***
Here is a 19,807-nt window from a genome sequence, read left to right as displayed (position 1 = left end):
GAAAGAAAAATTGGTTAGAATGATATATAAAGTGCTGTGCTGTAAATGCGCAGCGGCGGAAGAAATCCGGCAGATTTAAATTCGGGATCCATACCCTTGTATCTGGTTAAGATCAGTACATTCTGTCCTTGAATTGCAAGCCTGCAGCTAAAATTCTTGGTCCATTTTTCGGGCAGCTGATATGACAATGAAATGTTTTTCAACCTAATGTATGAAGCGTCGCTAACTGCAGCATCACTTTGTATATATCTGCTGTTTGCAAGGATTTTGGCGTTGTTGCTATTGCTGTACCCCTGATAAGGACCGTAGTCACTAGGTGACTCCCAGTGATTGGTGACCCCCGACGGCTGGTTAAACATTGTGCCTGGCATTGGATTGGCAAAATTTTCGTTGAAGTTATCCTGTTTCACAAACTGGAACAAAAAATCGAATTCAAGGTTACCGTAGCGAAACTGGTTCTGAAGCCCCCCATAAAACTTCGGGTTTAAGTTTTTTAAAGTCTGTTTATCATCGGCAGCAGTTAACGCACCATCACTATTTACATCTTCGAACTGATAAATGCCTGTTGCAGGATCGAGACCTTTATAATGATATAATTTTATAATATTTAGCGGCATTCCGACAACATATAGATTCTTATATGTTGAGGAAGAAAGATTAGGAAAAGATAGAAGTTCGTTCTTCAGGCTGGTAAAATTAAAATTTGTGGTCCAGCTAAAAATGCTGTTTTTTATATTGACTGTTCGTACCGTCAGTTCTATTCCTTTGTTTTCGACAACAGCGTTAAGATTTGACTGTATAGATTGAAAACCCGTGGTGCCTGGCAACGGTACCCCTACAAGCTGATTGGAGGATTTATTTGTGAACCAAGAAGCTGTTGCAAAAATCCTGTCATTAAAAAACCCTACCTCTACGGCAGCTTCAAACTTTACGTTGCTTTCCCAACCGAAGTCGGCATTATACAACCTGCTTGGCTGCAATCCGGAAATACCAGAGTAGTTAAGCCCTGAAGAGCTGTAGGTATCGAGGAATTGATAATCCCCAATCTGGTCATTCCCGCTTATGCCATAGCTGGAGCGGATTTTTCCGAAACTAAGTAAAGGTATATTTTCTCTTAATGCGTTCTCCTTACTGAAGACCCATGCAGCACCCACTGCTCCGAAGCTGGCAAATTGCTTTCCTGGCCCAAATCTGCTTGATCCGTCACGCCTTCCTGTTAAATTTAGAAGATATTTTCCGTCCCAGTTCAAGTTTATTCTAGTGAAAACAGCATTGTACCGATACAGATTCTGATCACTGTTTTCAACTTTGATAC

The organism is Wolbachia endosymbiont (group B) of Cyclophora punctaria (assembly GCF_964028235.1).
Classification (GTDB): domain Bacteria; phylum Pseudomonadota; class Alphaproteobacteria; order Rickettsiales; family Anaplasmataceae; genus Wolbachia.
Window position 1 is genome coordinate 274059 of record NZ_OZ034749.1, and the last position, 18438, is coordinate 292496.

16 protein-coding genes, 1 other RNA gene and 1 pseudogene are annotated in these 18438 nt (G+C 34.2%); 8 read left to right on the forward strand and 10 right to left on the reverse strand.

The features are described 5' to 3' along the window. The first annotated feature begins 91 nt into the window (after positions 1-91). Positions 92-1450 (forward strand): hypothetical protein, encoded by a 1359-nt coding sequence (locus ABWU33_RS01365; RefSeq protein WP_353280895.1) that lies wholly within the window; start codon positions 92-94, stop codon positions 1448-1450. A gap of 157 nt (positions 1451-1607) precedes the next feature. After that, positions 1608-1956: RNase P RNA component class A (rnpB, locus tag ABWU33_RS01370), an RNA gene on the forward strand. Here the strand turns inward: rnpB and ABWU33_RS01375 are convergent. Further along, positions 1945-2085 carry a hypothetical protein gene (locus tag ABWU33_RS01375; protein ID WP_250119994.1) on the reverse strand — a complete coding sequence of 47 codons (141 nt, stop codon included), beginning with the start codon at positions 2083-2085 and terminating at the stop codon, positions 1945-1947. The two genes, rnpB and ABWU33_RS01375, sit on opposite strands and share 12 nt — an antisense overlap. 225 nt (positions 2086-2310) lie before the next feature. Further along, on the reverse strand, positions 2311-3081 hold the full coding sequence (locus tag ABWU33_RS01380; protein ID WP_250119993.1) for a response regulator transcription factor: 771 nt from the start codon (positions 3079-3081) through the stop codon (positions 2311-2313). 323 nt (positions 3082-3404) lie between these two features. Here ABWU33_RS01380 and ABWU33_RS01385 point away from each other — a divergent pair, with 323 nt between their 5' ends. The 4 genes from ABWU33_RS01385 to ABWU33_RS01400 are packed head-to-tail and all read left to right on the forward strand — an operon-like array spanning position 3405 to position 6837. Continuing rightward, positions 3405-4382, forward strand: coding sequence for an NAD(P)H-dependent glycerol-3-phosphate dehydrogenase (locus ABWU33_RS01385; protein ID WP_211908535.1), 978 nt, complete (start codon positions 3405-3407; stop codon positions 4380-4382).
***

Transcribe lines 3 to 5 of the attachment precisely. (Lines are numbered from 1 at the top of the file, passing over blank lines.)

The organism is Wolbachia endosymbiont (group B) of Cyclophora punctaria (assembly GCF_964028235.1).
Classification (GTDB): domain Bacteria; phylum Pseudomonadota; class Alphaproteobacteria; order Rickettsiales; family Anaplasmataceae; genus Wolbachia.
Window position 1 is genome coordinate 274059 of record NZ_OZ034749.1, and the last position, 18438, is coordinate 292496.